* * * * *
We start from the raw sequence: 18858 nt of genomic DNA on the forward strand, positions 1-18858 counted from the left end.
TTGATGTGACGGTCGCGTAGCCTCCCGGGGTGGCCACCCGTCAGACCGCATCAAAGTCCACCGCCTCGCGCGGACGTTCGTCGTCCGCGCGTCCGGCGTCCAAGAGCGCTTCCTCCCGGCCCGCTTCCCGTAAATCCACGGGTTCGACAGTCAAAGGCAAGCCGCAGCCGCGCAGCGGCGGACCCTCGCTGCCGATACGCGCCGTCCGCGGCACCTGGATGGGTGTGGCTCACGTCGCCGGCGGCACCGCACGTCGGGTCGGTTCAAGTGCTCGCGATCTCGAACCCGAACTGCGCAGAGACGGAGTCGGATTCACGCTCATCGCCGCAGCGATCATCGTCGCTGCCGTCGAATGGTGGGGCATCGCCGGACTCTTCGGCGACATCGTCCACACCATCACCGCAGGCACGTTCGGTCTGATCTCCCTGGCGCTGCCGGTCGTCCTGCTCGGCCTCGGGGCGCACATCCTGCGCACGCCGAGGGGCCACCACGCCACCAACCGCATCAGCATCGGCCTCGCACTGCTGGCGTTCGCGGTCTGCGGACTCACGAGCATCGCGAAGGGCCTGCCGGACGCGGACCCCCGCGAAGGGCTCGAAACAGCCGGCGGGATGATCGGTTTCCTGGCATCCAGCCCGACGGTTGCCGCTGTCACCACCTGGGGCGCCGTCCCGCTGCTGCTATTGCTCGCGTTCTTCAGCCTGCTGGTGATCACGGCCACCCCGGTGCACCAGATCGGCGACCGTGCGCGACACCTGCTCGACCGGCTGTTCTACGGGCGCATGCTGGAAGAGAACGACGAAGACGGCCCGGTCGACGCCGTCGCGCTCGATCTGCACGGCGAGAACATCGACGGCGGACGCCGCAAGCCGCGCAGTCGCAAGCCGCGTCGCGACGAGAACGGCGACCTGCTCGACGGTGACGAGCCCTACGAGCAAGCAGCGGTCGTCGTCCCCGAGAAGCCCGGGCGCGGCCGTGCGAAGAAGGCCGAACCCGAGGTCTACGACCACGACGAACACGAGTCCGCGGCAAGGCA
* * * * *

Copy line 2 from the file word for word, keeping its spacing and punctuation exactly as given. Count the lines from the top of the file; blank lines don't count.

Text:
TTGATGTGACGGTCGCGTAGCCTCCCGGGGTGGCCACCCGTCAGACCGCATCAAAGTCCACCGCCTCGCGCGGACGTTCGTCGTCCGCGCGTCCGGCGTCCAAGAGCGCTTCCTCCCGGCCCGCTTCCCGTAAATCCACGGGTTCGACAGTCAAAGGCAAGCCGCAGCCGCGCAGCGGCGGACCCTCGCTGCCGATACGCGCCGTCCGCGGCACCTGGATGGGTGTGGCTCACGTCGCCGGCGGCACCGCACGTCGGGTCGGTTCAAGTGCTCGCGATCTCGAACCCGAACTGCGCAGAGACGGAGTCGGATTCACGCTCATCGCCGCAGCGATCATCGTCGCTGCCGTCGAATGGTGGGGCATCGCCGGACTCTTCGGCGACATCGTCCACACCATCACCGCAGGCACGTTCGGTCTGATCTCCCTGGCGCTGCCGGTCGTCCTGCTCGGCCTCGGGGCGCACATCCTGCGCACGCCGAGGGGCCACCACGCCACCAACCGCATCAGCATCGGCCTCGCACTGCTGGCGTTCGCGGTCTGCGGACTCACGAGCATCGCGAAGGGCCTGCCGGACGCGGACCCCCGCGAAGGGCTCGAAACAGCCGGCGGGATGATCGGTTTCCTGGCATCCAGCCCGACGGTTGCCGCTGTCACCACCTGGGGCGCCGTCCCGCTGCTGCTATTGCTCGCGTTCTTCAGCCTGCTGGTGATCACGGCCACCCCGGTGCACCAGATCGGCGACCGTGCGCGACACCTGCTCGACCGGCTGTTCTACGGGCGCATGCTGGAAGAGAACGACGAAGACGGCCCGGTCGACGCCGTCGCGCTCGATCTGCACGGCGAGAACATCGACGGCGGACGCCGCAAGCCGCGCAGTCGCAAGCCGCGTCGCGACGAGAACGGCGACCTGCTCGACGGTGACGAGCCCTACGAGCAAGCAGCGGTCGTCGTCCCCGAGAAGCCCGGGCGCGGCCGTGCGAAGAAGGCCGAACCCGAGGTCTACGACCACGACGAACACGAGTCCGCGGCAAGGCA